Trademark Infringement: An IT Service Provider Forgets to Do his Trademark Research
An infringement of rights can happen faster than you think – and it’s important to act prudently in this case. How not to do it, on the other hand, is shown by the example of an IT service provider who created a website, including brand name and logo, for a sports club. Unfortunately, the brand already existed, so the service provider’s client received a written warning. We tell you how the IT service provider then also ended up adding to the damages.
Creating a Brand without Doing the Research
An IT service provider created a website for a sports club, including their name and logo. Unfortunately, a fitness studio had already trademarked the name in 2006. The only difference was that the IT service provider separated the two words in the trademark with an “and”, while the fitness studio used “&”.
Legally, this resulted in a violation of competition law due to the risk of confusion between the two company names. This led to the sports club receiving a warning a short time later including a cease-and-desist letter from the fitness studio’s legal team. The client forwarded this warning to the IT service provider, who then made an expensive mistake.
Big brands in particular are actually obliged to defend their trademarks – because if they don’t they can loose the rights to their own brand. That this can sometimes seem a bit exaggerated is shown by the case of the pay-TV channel Sky in this article: Lawsuits Against Game Developers: 5 Real Cases from the Video Game Industry
IT Service Provider Negotiates on his Own
Instead of reporting the damage event directly to exali’s customer service team, he decided to negotiate on his own with the other party’s lawyer. A quick and, unfortunately, somewhat hasty reaction, because it involved him directly in the damage event – so he was promptly included in the lawyer’s revised cease-and-desist letter. The first version had only included the sports club.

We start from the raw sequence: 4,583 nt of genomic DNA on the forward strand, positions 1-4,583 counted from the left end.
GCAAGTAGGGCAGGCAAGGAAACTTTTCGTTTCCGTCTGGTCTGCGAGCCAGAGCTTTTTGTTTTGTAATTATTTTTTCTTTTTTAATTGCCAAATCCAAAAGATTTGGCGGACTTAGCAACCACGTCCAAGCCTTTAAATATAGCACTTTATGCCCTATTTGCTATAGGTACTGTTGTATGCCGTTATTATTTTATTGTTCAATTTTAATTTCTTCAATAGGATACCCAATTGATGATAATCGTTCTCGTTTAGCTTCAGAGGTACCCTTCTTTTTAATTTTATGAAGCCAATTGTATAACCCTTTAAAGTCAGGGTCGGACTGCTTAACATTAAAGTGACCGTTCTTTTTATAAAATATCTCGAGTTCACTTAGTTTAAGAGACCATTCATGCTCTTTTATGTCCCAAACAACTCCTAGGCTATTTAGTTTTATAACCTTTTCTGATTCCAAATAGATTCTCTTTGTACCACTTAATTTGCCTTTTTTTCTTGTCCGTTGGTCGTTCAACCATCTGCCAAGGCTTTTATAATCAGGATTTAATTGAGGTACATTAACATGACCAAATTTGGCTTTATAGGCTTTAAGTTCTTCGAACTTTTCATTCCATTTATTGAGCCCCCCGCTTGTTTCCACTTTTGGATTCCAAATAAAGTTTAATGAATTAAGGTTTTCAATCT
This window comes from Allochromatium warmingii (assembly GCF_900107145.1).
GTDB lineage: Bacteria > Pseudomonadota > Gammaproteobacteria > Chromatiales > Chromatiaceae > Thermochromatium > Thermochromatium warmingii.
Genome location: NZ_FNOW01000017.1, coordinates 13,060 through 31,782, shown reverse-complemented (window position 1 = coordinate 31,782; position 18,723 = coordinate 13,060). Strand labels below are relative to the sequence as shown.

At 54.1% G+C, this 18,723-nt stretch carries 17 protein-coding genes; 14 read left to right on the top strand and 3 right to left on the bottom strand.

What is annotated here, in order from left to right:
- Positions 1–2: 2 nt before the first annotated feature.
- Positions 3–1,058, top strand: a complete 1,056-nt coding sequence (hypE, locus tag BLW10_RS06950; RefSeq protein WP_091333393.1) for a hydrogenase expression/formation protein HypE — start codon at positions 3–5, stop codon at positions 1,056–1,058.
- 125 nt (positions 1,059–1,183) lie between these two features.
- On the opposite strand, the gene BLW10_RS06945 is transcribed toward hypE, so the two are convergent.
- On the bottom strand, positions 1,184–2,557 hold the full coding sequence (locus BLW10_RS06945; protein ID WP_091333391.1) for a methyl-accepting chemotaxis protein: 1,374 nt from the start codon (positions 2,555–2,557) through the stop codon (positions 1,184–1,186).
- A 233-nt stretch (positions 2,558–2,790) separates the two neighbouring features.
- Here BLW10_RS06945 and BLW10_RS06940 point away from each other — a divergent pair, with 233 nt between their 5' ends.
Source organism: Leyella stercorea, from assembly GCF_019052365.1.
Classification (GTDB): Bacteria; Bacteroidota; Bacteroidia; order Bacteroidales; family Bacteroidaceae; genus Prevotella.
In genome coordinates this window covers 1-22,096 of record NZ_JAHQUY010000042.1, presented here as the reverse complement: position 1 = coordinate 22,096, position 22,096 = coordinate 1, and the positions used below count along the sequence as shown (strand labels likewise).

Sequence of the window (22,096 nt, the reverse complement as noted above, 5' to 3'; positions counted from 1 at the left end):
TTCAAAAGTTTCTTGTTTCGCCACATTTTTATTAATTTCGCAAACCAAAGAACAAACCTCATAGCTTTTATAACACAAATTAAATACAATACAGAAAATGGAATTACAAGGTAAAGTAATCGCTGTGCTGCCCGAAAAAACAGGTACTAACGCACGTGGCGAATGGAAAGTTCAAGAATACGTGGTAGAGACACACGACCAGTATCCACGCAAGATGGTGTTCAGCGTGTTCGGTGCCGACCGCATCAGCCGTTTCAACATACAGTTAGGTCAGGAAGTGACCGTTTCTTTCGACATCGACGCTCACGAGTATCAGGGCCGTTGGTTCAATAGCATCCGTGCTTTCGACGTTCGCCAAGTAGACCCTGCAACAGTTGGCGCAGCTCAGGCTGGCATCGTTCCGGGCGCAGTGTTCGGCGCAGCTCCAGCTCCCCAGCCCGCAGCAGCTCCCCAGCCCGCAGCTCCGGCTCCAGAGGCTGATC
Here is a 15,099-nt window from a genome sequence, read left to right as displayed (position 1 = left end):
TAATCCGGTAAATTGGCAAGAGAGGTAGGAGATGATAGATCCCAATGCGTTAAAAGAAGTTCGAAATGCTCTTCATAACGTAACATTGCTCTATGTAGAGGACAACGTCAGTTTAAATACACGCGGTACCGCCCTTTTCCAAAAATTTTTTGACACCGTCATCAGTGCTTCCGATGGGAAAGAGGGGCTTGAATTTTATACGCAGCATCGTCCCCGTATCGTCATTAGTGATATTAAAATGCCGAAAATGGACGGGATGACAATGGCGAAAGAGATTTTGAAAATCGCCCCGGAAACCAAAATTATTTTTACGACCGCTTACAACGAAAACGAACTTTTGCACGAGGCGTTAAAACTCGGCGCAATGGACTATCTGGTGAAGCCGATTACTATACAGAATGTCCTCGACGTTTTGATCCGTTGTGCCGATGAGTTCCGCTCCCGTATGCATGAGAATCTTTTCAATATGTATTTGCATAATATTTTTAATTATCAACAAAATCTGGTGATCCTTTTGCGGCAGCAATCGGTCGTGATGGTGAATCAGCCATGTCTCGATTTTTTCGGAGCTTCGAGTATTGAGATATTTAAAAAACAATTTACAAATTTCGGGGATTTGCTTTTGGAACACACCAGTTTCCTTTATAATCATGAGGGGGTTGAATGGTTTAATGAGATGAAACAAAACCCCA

But it wasn’t just the cease-and-desist letter that was changed – due to the additional expenses of the legal team, the fine increased from originally 900 euros to now almost 2.000 euros. That’s when the IT service provider remembered his Professional Indemnity Insurance and reported the damage event to one of our insurance experts at exali, who forwarded the case to the insurer.
Professional Indemnity Insurance Covers the Costs for the Original Warning
The insurer’s legal team quickly realised that the written warning had been justified due to the violation of competition law and that further negotiations would only drive up the costs. After the IT service provider had sent a copy of the signed cease-and-desist letter to the insurer, the insurer assumed the costs for the original written warning in the amount of 900 euros (less the deductible).
However, the Professional Indemnity Insurance did not cover the settlement fee of almost 1.000 euros, which resulted from the unauthorised negotiations between the IT service provider and the team of lawyers from the fitness studio. The reason for this is that the cost was not associated with compensation, but was a fee (so-called conciliation fee) that the lawyer charged for the order to modify the cease-and-desist letter.
You’ve Received a Written Warning: This Is how you Respond Correctly
This damage event shows all to well that negotiating on your own after receiving a written warning is not a good idea. Instead, you should ALWAYS have both the warning and the cease-and-desist letter, which is usually attached, checked by a lawyer or, in the best case, your Professional Indemnity Insurance.
In that particular case, for example, it could have been clarified from the outset whether the IT service provider was liable at all. He only received a fee of 200 euros for the job – so the client’s claim to extensive trademark research would not have been justified.
Comprehensively Covered with Professional Indemnity Insurance – in the Event of Errors or Legal Infringements
Regardless of whether a programming error has crept in, installed software isn’t working properly or trademark research isn’t done before creating a website: With Professional Indemnity Insurance, you are comprehensively insured for your own mistakes as well as for legal infringements (e.g. trademark law, copyright law, competition law). If a real damage event occurs, the insurer will check at its own expense whether a claim for damages is justified – unjustified claims will be defended against on your behalf, while justified claims will be settled.
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